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Teachers have the power to make or break a child's future

By unknown | Mar 09, 2007 | COMMENTS [ 0 ]

Victor Mecoamere

Victor Mecoamere

Mmamosadi Monareng and Ntsieni Ragadimana are helping to create a portrait of excellence.

So said the deputy director- general of the North West Education Department, Abednigo Seakamela. He was speaking at the North West leg of the Aggrey Klaaste Maths, Science and Technology Educator of the Year Awards competition in Mmabatho this week.

Monareng, of Khayalethu Secondary School, and Ragimana, of Thulare High School, will represent the province in the Sowetan and Telkom Foundation- sponsored teacher development programme in Johannesburg on March 22.

The department's new vision statement, a Portrait of Excellence, was described by Seakamela as verbose and convoluted. He said its title lacked punch as a slogan.

The department's vision was previously to be accountable and accessible, to render a sustainable and quality service, and to promote lifelong opportunities and self-reliance while contributing to the development of a democratic society and to economic growth, Seakamela said.

"These two teachers are honoured for being the best among the cream of the province's maths, science and technology teachers because they embody the portrait of excellence the department wants to continue to paint as we continue to better the lives of our people through quality education, training and service.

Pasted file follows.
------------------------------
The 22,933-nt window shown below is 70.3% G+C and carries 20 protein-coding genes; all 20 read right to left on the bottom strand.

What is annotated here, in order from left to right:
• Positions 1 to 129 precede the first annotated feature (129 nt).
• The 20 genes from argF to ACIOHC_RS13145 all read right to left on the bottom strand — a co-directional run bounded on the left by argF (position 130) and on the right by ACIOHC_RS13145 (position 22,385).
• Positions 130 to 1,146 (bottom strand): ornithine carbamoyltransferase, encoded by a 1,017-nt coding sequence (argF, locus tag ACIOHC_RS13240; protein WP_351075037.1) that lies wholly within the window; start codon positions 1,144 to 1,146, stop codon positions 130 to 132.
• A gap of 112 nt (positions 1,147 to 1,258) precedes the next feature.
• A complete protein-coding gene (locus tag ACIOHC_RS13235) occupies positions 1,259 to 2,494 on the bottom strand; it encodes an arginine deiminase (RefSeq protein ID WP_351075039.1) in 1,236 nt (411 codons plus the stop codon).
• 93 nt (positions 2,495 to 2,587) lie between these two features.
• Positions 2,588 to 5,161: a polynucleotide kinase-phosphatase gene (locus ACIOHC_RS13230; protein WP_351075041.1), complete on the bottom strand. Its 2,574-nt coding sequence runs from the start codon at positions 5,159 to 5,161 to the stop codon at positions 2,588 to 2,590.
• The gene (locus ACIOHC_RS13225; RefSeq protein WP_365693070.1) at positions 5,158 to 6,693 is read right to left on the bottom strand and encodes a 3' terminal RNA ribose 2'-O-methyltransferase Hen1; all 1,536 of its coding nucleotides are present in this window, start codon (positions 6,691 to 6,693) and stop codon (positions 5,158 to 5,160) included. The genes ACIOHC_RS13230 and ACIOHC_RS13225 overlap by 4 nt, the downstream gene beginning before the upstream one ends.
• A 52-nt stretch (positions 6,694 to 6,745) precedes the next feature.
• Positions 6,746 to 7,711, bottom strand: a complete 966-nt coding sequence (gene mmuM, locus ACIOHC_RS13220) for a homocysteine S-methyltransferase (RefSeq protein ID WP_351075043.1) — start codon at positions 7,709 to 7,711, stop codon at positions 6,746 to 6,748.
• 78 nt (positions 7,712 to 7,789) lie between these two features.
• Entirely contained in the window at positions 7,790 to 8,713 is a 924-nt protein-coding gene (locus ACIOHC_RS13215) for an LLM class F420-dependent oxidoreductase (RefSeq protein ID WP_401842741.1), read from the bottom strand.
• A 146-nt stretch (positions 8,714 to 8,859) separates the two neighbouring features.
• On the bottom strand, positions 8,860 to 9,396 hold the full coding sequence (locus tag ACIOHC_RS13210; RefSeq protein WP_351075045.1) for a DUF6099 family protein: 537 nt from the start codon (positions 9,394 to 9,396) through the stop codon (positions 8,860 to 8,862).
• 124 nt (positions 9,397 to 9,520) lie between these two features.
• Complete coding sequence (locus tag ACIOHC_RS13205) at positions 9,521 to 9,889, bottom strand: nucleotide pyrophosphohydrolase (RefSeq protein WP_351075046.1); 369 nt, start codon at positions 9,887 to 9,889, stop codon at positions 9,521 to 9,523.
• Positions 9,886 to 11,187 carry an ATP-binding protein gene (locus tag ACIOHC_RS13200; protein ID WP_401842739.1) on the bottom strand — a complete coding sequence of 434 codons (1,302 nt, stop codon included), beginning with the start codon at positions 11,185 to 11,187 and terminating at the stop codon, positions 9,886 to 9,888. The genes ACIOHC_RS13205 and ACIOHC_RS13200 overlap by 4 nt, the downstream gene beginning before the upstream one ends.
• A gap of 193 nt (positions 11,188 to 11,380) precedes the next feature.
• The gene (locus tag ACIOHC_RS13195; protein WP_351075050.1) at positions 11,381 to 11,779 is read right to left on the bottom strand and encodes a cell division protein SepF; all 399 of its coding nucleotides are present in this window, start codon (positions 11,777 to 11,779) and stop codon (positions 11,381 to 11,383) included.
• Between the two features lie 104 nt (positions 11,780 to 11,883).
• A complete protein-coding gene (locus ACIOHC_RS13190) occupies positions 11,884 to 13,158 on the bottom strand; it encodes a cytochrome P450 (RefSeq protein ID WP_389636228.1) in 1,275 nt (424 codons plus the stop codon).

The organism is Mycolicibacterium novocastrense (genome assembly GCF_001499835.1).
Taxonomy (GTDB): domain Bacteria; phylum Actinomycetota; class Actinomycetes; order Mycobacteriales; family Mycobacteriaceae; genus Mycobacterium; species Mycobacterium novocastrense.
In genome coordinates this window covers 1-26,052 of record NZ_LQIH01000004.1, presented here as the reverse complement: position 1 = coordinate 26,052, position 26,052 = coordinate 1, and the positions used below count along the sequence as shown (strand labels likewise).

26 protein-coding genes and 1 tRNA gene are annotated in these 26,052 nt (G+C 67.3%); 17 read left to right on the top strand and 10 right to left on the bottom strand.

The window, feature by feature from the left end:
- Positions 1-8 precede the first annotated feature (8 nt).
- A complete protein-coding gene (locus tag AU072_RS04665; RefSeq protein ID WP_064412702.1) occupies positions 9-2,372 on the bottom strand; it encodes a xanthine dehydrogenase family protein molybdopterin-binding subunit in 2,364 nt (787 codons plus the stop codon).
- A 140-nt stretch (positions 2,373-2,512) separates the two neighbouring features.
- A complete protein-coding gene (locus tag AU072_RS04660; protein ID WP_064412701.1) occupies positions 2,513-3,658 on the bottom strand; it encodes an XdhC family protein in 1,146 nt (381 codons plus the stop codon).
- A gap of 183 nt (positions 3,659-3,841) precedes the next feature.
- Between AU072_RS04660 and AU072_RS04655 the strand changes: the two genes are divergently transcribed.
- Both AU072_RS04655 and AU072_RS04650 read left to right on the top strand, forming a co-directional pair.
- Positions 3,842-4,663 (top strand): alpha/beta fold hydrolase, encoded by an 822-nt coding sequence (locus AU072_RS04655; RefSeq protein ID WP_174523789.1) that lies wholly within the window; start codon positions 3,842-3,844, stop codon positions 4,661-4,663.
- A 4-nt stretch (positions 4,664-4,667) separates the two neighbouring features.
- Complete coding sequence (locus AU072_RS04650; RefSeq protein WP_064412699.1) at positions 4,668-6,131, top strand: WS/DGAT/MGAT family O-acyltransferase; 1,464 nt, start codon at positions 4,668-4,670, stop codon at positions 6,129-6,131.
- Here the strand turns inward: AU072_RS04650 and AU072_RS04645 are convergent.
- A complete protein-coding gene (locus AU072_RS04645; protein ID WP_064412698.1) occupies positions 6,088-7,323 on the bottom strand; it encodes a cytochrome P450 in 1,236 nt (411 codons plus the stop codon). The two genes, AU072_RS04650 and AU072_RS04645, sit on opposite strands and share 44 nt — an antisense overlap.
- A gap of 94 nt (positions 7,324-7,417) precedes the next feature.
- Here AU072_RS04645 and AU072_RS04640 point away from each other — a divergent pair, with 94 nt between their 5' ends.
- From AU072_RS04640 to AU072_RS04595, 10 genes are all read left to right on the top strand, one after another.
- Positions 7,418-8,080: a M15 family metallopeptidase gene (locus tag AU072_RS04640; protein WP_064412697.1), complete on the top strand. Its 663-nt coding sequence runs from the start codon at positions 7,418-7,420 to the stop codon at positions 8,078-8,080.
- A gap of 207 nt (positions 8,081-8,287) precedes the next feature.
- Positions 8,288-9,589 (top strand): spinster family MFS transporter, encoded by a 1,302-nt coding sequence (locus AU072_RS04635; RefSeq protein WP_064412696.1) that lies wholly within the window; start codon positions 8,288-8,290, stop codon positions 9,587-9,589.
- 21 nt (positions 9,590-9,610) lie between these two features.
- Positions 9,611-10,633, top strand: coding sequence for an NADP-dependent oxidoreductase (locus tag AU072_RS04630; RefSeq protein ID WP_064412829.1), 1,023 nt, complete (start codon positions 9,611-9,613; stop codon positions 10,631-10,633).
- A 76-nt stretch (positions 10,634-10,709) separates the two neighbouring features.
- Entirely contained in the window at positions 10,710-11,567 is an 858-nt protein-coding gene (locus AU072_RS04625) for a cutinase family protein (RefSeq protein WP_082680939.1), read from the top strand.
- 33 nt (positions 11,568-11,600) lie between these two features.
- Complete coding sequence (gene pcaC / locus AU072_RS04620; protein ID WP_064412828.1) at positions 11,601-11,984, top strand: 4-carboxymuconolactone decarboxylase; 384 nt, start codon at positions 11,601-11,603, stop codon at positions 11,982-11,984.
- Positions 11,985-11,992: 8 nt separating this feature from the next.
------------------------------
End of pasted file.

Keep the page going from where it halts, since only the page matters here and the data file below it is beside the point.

"In being parts of this portrait of excellence, you should strive to do your best in whatever grand or minor role, function or chore."

Seakamela said teachers had the power to make or break pupils through what they said and did to them.

"Any teacher who clowns around will not meet a grateful former pupil later, but an angry person who gained nothing from a teacher who might have had a chance to mould a future leader."

Dedicated, creative and inventive teachers such as Monareng, Ragimana and the other nominees and provincial finalists were ambassadors of excellence, Seakamela said.

The competition, named after Sowetan's late editor-in-chief, Aggrey Klaaste, follows his nation-building philosophy and work. It is aimed at promoting quality teaching in maths, science and technology.

Provincial winners receive R5000 and a computer.

Ragimana has also won a computer laboratory for his school and Monareng's win has earned a sophisticated science kit for her school.

The Telkom Foundation's project manager, Nkosinathi Phahlana, said the foundation would pay the membership fees of teacher-development organisations for the national finalist. National winners will be taught how to use computers at Wits.


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